Atlantic City and bet on red or black.
• Investing without research is like playing stud poker without looking at the

Categorising stocks
When you buy into stocks you need to understand why you are buying. In doing
this, it helps to categorise the company in determining what sort of returns you
can expect. Catergorising also enforces some discipline into your investment
process and aids effective portfolio construction. Peter Lynch uses the six
categories below
Sluggards (Slow growers) – Usually large companies in mature industries
with earnings growth below or around GDP growth. Such companies are
usually held for dividend rather than significant price appreciation.
Stalwarts (Medium growth) - High quality companies such as Coca-Cola,
P&G and Colgate that can still churn out high single digit/low teens growth.
Earnings patterns are not cyclical meaning that these stocks will protect
you recession.
Fast growers – Companies whose earnings are growing at 20%+ and have
plenty of runway to attack e.g. think Google, Apple in their early days. It
doesn’t have to be a company as “sexy” as those mentioned.
Cyclicals – Companies whose fortunes are closely linked to the economic
cycle e.g. automobiles, financials, airlines.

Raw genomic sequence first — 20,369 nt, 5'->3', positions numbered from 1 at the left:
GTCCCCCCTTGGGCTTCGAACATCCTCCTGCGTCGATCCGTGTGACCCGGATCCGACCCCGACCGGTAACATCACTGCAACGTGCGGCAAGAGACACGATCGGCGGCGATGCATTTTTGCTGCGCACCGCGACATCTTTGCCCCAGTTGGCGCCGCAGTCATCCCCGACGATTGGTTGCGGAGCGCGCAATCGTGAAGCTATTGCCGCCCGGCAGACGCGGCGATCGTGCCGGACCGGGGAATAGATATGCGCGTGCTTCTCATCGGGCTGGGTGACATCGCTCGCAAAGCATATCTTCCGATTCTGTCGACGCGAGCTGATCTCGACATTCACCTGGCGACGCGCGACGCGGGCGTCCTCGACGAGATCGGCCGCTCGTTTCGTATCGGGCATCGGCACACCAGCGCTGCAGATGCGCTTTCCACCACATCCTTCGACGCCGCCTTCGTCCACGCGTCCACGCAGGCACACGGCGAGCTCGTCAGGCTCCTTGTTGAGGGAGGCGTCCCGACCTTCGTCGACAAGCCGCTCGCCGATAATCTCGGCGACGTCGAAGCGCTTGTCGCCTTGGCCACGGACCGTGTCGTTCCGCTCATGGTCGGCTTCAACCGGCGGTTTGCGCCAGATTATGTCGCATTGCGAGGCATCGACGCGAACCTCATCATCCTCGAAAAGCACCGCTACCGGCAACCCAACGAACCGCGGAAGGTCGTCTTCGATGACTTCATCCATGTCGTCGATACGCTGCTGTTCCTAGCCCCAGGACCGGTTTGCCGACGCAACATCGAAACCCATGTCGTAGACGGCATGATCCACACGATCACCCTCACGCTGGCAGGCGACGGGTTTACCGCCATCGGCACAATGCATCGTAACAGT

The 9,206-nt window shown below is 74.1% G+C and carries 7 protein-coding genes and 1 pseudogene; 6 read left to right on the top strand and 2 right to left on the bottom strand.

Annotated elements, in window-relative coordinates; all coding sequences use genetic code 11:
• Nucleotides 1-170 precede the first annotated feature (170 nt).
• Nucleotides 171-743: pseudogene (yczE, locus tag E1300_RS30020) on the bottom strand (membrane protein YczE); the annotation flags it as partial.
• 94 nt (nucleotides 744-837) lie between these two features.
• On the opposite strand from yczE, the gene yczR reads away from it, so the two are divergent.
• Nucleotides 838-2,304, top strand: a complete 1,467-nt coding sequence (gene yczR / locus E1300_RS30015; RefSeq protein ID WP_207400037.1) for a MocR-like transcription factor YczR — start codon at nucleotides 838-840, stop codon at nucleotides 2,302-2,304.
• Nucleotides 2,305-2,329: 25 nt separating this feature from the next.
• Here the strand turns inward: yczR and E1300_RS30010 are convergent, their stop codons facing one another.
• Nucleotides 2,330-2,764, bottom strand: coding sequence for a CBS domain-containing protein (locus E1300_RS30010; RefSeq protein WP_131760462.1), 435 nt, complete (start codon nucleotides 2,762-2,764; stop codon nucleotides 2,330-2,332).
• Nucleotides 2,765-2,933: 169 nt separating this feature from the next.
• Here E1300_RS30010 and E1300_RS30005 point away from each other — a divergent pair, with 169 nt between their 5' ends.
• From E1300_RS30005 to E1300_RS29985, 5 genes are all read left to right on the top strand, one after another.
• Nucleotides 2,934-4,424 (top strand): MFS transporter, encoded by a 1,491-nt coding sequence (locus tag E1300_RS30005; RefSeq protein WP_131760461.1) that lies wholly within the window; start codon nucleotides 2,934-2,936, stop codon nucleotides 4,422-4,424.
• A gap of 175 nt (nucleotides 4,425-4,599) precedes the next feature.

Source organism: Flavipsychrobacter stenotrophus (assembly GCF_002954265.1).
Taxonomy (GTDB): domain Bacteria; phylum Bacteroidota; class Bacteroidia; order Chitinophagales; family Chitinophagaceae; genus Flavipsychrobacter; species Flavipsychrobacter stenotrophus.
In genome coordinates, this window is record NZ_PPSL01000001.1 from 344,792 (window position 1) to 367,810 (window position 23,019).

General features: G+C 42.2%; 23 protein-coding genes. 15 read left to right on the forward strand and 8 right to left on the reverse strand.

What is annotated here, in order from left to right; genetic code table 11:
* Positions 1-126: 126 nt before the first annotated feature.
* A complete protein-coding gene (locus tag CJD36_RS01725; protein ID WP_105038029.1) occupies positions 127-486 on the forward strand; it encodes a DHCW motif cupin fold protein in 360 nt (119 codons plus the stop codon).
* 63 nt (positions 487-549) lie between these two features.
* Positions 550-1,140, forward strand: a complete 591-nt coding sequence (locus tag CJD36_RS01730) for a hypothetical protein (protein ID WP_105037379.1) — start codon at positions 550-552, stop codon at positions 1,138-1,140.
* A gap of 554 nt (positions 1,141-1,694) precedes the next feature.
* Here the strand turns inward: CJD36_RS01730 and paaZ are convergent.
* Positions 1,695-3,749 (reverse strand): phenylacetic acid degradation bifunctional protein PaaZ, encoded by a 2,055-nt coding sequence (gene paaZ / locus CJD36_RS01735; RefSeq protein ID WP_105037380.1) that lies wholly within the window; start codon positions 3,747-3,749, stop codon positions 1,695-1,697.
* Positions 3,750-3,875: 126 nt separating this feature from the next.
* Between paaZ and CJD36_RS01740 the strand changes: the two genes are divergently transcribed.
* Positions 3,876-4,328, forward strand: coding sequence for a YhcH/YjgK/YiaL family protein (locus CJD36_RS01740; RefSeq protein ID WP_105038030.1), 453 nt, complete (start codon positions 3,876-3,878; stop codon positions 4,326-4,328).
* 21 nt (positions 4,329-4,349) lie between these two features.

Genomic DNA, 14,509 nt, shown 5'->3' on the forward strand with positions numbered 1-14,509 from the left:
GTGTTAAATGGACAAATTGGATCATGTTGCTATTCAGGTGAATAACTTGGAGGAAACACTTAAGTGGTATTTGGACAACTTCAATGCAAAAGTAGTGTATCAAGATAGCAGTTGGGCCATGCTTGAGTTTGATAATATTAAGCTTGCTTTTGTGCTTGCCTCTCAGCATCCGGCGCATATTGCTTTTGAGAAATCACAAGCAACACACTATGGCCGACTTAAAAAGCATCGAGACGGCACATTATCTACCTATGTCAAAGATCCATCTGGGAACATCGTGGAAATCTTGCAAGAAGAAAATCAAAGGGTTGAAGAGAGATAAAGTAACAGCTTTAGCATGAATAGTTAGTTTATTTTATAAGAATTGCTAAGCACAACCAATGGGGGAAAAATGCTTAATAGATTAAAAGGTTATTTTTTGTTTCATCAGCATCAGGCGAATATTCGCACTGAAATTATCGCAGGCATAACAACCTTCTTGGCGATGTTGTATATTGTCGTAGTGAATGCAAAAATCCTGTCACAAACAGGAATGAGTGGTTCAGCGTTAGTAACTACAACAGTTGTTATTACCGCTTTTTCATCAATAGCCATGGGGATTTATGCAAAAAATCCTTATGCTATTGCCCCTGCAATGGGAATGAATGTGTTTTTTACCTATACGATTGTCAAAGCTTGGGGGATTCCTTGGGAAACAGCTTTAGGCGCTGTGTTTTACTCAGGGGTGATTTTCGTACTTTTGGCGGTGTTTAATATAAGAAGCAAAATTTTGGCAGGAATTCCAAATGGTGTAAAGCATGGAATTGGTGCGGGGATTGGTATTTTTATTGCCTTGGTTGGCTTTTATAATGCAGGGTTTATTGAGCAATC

Turn-arounds – Companies coming out of a depressed phase as a result of
change in management, strategy or corporate restructuring. Successful
turnarounds can deliver stunning returns.
Asset plays – Firm has hidden assets which are undervalued or not
recognized at all on the balance sheet or under appreciated by the market
e.g. cash, land, property, holdings in other company.
General observations about different types of stocks
• Wall Street does not look kindly on fast growers that run out of stamina and
turn into slow growers and when that happens the stock is beaten down

Three phases of growth:
Start-up phase: during which it works out kinks in the business model.
Rapid expansion phase: moves into new locations and markets.
Mature phase: begins to prepare for the fact there's no easy to continue to
• Each of these phases may last several years. The first phase of the riskiest
for the investor, because the success of enterprise isn't yet established.
The second phase in safest, and also where the most money is made,
because the company is going to think about duplicating it's successful
formula. The third phase is when challenges arise, because of company
runs into its limitations. Other ways must be found to increase earnings.
• You can lose more than 50 percent of your investment quickly if you buy
cyclicals in the wrong part of the cycle.